Technology has no inherent value by itself. Just like any tool, it sits neutrally in the middle of value spectrum. Such neutrality however does not prevent any technology from being utilized towards specific value, be it for better or worse. Nuclear technology for instance could be harnessed to provide humanity with electricity or as weapon, to strike terror to us all. Such duality is no different when it comes to closed-circuit television (CCTV) and radio frequency identification (RFID) in public space.

Both CCTV and RFID technologies are beneficial in many ways. Within private commercial spaces, both are used to make processes safer or more efficient or both. CCTV could be installed in places where no human could operate safely while RFID makes traceability of goods far easier. On the other end, if applied in public spaces, both infringe privacy.

CCTV perhaps needs no introduction. Between CCTV and RFID, the former has entered public consciousness far earlier in the 1990s. As a teenager, it was common for me then and even now to spot cameras in large stores. And I do remember there was a huge hype when CCTV was introduced along Malaysian expressways to discourage speeding. Despite public familiarity with CCTV, it is only until recently it has proliferated public sphere; the state is central to the proliferation. Cameras are installed in so many places by the state in the name of crime fighting that it chokes innocent but liberty-conscious persons.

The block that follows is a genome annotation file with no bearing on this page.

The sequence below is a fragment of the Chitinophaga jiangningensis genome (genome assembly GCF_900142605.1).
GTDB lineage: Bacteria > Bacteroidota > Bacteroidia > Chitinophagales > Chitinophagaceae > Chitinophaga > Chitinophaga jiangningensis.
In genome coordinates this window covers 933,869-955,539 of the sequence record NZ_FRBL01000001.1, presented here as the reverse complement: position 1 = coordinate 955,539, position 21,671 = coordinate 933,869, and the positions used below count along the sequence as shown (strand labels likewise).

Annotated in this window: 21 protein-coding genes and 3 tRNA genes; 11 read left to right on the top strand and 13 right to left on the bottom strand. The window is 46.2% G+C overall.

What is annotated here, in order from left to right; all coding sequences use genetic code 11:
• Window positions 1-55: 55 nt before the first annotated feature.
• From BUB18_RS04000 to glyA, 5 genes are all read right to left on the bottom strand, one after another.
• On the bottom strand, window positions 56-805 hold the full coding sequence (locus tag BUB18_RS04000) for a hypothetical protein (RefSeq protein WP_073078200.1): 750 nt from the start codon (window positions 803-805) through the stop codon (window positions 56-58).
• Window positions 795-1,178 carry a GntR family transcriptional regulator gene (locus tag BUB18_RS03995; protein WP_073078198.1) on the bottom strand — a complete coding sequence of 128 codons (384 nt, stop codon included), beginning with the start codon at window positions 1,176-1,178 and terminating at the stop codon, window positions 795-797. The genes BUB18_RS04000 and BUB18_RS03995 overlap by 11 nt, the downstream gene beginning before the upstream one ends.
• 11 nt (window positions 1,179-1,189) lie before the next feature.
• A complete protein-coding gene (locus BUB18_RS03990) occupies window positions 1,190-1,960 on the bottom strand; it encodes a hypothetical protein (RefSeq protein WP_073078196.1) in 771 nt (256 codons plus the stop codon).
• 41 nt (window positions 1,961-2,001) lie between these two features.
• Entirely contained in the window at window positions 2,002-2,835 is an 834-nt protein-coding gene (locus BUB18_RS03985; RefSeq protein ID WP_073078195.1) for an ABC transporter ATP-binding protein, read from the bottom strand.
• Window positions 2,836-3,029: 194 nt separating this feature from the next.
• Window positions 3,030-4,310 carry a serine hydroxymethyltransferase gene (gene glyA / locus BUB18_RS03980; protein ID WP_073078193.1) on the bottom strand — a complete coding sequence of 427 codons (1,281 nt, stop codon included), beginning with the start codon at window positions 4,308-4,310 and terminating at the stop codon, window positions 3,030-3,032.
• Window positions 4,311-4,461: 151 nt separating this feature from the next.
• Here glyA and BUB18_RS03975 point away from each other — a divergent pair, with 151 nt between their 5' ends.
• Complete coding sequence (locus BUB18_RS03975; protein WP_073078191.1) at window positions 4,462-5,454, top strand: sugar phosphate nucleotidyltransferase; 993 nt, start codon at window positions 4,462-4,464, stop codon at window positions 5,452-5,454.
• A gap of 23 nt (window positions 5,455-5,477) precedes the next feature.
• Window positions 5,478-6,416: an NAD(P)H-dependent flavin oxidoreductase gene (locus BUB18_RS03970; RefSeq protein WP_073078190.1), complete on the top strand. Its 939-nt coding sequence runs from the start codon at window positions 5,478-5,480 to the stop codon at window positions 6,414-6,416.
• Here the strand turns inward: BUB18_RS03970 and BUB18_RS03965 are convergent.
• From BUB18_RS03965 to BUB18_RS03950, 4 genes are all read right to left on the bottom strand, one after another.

I suppose, the first case of massive installation of cameras within public realm occurred in London. Given how frequent London is cited in any debate regarding CCTV and privacy, I would venture to say that London might have been the pioneer in the introduction of CCTV within public space. That might not be true and might be the result of a biased observation because I used to visit Samizdata — a UK-based libertarian group blog — frequently.

Nevertheless, from London or whatever it might originate from, the idea of CCTV within public space has reached Kuala Lumpur. While in the UK, the introduction has met some resistance, in Malaysia, I have yet to meet any protest at all, apart from myself. The image of Orwell’s Nineteen Eighty-four has been recalled again and again by those that oppose the installation of cameras in public areas but I do believe Oceania fits Malaysia better due to what I perceive as the willing acceptance of Malaysians of CCTV. I definitely refuse to accept CCTV in public space, more so if the operator of the CCTV is an illiberal state. The moral police would especially cherish the idea of electronic Mat Skodeng.

While CCTV could be a threat to privacy, RFID could be as many times more hostile to civil liberties.

I might have encountered RFID far earlier than I thought I had but my first conscious exposure to it was during a consulting competition at Michigan. During a research, I learned how RFID is used to record inventory and through such information, the realization of just-in-time philosophy that Wal-Mart practices. Despite the positive aspect of it, just like CCTV, the utilization of RFID within public realm is questionable from civil liberty point of view.